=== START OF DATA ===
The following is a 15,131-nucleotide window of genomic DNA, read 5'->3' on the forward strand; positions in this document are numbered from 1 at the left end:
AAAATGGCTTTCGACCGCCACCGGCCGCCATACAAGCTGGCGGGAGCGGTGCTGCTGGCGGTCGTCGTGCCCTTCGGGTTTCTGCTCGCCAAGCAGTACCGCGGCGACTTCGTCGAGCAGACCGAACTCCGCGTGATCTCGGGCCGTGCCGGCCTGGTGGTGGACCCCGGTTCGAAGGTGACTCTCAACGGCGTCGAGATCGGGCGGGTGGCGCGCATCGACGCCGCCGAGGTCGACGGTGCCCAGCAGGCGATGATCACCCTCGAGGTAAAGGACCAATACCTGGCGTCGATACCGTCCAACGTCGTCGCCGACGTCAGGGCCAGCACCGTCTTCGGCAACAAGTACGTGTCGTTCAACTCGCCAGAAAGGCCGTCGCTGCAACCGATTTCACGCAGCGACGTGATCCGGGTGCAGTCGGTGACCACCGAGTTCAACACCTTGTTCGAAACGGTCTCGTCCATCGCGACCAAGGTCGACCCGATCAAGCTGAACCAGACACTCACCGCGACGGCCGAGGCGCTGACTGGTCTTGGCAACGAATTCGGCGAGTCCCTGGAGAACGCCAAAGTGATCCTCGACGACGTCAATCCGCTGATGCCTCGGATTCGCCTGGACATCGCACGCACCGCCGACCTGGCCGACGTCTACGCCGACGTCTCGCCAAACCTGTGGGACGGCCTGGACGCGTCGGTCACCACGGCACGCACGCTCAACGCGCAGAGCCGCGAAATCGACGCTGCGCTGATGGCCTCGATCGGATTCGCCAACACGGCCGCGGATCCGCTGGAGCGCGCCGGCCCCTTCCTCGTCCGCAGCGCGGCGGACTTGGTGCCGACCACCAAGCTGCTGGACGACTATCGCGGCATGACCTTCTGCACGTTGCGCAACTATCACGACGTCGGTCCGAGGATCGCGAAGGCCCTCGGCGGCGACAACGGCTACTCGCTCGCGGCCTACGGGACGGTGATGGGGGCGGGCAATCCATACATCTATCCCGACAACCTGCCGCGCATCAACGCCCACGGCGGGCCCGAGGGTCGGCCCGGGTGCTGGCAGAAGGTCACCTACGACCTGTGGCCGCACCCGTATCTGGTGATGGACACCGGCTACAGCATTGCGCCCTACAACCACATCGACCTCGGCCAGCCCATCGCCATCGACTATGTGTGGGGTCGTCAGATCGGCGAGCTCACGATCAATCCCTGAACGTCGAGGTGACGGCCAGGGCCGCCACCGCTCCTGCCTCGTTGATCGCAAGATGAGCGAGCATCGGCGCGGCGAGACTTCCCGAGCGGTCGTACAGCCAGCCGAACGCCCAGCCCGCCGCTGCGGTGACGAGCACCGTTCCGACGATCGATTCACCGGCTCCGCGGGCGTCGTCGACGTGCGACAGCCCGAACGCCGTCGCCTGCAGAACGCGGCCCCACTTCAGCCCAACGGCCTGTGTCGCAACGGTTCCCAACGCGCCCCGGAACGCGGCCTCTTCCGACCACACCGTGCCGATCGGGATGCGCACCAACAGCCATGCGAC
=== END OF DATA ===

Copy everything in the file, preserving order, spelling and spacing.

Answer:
The following is a 15,131-nucleotide window of genomic DNA, read 5'->3' on the forward strand; positions in this document are numbered from 1 at the left end:
AAAATGGCTTTCGACCGCCACCGGCCGCCATACAAGCTGGCGGGAGCGGTGCTGCTGGCGGTCGTCGTGCCCTTCGGGTTTCTGCTCGCCAAGCAGTACCGCGGCGACTTCGTCGAGCAGACCGAACTCCGCGTGATCTCGGGCCGTGCCGGCCTGGTGGTGGACCCCGGTTCGAAGGTGACTCTCAACGGCGTCGAGATCGGGCGGGTGGCGCGCATCGACGCCGCCGAGGTCGACGGTGCCCAGCAGGCGATGATCACCCTCGAGGTAAAGGACCAATACCTGGCGTCGATACCGTCCAACGTCGTCGCCGACGTCAGGGCCAGCACCGTCTTCGGCAACAAGTACGTGTCGTTCAACTCGCCAGAAAGGCCGTCGCTGCAACCGATTTCACGCAGCGACGTGATCCGGGTGCAGTCGGTGACCACCGAGTTCAACACCTTGTTCGAAACGGTCTCGTCCATCGCGACCAAGGTCGACCCGATCAAGCTGAACCAGACACTCACCGCGACGGCCGAGGCGCTGACTGGTCTTGGCAACGAATTCGGCGAGTCCCTGGAGAACGCCAAAGTGATCCTCGACGACGTCAATCCGCTGATGCCTCGGATTCGCCTGGACATCGCACGCACCGCCGACCTGGCCGACGTCTACGCCGACGTCTCGCCAAACCTGTGGGACGGCCTGGACGCGTCGGTCACCACGGCACGCACGCTCAACGCGCAGAGCCGCGAAATCGACGCTGCGCTGATGGCCTCGATCGGATTCGCCAACACGGCCGCGGATCCGCTGGAGCGCGCCGGCCCCTTCCTCGTCCGCAGCGCGGCGGACTTGGTGCCGACCACCAAGCTGCTGGACGACTATCGCGGCATGACCTTCTGCACGTTGCGCAACTATCACGACGTCGGTCCGAGGATCGCGAAGGCCCTCGGCGGCGACAACGGCTACTCGCTCGCGGCCTACGGGACGGTGATGGGGGCGGGCAATCCATACATCTATCCCGACAACCTGCCGCGCATCAACGCCCACGGCGGGCCCGAGGGTCGGCCCGGGTGCTGGCAGAAGGTCACCTACGACCTGTGGCCGCACCCGTATCTGGTGATGGACACCGGCTACAGCATTGCGCCCTACAACCACATCGACCTCGGCCAGCCCATCGCCATCGACTATGTGTGGGGTCGTCAGATCGGCGAGCTCACGATCAATCCCTGAACGTCGAGGTGACGGCCAGGGCCGCCACCGCTCCTGCCTCGTTGATCGCAAGATGAGCGAGCATCGGCGCGGCGAGACTTCCCGAGCGGTCGTACAGCCAGCCGAACGCCCAGCCCGCCGCTGCGGTGACGAGCACCGTTCCGACGATCGATTCACCGGCTCCGCGGGCGTCGTCGACGTGCGACAGCCCGAACGCCGTCGCCTGCAGAACGCGGCCCCACTTCAGCCCAACGGCCTGTGTCGCAACGGTTCCCAACGCGCCCCGGAACGCGGCCTCTTCCGACCACACCGTGCCGATCGGGATGCGCACCAACAGCCATGCGAC